b.  from 1 January 2028, a system using at least 50% renewable energy, 50% waste heat, 80% of high-efficiency cogenerated heat or at least a combination of such thermal energy going into the network where the share of renewable energy is at least 5% and the total share of renewable energy, waste heat or high-efficiency cogenerated heat is at least 50%;

c.  from 1 January 2035, a system using at least 50% renewable energy and waste heat, where the share of renewable energy is at least 20%;

d.  from 1 January 2045, a system using at least 75 % renewable energy and waste heat, where the share of renewable energy is at least 40%;

e.  from 1 January 2050, a system using only renewable energy and waste heat, where the share of renewable energy is at least 60%.

f.  in line with the energy efficiency first principle, where the share of waste heat exceeds the criteria in points (c), (d) and (e), and where the waste heat would otherwise be lost, waste heat may replace any of the other energy sources;

g.  an assessment has been made of the maximum needed temperatures in distribution grid.

2.  Member States shall ensure that where a district heating and cooling system is built or substantially refurbished it meets the criteria set out in paragraph 1 applicable at such time when it starts or continues its operation after the refurbishment. In addition, Member States shall ensure that when a district heating and cooling system is built or substantially refurbished, there is no increase in the use of fossil fuels other than natural gas in existing heat sources compared to the annual consumption averaged over the previous three calendar years of full operation before refurbishment, and that any new heat sources in that system do not use fossil fuels ▌. Member States shall also ensure that the geographic routing of existing district heating and cooling systems are mapped and published.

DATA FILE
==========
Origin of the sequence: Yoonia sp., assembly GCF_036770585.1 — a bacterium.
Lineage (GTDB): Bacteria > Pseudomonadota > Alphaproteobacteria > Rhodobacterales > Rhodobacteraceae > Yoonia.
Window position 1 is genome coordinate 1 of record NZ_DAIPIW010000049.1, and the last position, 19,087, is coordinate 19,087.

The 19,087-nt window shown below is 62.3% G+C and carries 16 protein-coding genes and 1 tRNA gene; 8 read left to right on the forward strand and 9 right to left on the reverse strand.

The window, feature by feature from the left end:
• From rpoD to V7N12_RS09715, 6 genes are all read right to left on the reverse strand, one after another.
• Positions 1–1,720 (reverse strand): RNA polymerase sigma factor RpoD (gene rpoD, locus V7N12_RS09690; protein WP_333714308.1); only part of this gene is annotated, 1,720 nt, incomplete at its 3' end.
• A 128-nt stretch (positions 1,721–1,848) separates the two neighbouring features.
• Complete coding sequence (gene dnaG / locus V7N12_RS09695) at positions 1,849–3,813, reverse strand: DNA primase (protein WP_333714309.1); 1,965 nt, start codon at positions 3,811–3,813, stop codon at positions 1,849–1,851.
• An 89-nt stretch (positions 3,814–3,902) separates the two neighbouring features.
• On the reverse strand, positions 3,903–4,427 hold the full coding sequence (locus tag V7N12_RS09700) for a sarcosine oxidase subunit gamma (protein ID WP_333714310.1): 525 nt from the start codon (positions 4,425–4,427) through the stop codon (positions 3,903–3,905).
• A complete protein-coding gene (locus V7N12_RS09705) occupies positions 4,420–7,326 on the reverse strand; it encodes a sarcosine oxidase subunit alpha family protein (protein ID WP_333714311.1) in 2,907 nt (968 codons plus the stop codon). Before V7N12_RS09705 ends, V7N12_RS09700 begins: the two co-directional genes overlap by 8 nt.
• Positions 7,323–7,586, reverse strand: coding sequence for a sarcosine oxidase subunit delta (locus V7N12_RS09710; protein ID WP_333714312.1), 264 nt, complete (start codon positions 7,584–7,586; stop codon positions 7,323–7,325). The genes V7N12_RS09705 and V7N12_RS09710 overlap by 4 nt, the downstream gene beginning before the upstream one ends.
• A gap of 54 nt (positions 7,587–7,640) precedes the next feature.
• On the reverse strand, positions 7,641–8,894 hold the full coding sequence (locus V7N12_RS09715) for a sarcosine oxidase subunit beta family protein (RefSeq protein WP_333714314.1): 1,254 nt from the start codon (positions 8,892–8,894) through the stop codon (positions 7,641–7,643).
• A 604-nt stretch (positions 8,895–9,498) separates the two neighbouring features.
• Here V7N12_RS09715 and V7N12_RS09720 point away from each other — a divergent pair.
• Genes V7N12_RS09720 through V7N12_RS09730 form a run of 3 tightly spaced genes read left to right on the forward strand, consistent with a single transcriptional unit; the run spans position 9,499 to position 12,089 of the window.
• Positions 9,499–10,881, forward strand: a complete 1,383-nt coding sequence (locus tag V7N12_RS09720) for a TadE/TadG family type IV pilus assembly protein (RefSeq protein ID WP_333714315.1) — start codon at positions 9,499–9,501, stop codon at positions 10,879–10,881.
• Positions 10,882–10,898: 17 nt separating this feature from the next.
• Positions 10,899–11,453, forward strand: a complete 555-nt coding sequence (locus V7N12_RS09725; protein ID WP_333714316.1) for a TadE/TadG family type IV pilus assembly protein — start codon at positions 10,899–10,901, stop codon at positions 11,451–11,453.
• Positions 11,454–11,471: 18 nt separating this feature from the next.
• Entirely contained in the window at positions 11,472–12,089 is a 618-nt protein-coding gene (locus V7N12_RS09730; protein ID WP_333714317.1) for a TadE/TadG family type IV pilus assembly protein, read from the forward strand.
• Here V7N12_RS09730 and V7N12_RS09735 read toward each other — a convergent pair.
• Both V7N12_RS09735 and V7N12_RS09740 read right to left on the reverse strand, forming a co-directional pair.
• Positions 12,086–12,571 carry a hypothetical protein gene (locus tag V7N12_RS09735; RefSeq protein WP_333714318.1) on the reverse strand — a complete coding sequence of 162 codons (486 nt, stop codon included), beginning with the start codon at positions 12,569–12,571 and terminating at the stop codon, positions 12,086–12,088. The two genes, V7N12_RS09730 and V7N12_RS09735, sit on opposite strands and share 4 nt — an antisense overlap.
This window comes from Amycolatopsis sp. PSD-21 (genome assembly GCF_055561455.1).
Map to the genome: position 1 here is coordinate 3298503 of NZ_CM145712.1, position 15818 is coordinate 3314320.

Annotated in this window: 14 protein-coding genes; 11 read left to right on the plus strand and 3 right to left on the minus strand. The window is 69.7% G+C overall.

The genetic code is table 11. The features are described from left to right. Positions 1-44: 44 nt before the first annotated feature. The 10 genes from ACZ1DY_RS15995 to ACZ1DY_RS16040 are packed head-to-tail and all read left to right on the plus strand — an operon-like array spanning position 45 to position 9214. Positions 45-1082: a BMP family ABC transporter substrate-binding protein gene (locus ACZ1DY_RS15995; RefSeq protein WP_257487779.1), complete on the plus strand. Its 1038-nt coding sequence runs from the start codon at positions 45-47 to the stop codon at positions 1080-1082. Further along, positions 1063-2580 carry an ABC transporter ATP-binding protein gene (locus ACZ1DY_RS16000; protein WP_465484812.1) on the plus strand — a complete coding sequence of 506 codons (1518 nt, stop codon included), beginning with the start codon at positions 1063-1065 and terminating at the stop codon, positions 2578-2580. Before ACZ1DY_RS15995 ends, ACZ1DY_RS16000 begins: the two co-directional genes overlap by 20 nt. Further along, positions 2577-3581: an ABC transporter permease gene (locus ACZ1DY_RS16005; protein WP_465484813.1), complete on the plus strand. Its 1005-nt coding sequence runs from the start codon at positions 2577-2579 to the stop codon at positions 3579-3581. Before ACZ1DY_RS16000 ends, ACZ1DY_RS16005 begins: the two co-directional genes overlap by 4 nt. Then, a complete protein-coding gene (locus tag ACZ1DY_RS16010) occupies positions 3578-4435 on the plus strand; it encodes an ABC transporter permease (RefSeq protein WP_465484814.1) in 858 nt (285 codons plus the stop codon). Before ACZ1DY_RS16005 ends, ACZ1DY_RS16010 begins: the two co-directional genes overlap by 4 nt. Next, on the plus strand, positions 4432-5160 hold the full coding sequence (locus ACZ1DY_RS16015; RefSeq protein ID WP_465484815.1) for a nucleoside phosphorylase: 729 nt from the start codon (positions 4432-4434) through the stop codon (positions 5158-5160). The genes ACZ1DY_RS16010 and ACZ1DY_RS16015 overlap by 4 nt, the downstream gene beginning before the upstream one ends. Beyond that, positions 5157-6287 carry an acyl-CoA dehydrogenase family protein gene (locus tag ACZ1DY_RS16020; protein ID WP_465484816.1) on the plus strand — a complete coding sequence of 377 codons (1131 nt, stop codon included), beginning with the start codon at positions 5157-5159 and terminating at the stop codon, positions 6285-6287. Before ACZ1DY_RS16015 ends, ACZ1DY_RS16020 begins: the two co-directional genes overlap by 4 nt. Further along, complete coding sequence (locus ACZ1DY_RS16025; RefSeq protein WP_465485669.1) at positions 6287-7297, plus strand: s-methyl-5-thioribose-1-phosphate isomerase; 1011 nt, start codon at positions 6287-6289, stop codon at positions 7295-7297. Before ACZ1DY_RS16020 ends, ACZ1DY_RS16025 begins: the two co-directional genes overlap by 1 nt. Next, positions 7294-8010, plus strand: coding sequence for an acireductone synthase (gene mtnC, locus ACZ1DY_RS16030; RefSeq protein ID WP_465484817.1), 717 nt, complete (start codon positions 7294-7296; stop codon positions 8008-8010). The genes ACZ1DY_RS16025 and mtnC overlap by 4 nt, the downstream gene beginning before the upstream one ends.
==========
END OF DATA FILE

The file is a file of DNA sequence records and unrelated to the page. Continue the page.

3.  Member States shall ensure that as from 1 January 2025, and every five years thereafter, operators of all existing district heating and cooling systems with a total energy output exceeding 5 MW and which do not meet the criteria set out in paragraph 1(b) to (e), prepare a plan to increase primary energy efficiency and renewable energy and to reduce distribution losses. The plan shall include measures to meet the criteria set out in paragraph 1(b) to (e) and shall be approved by the competent authority.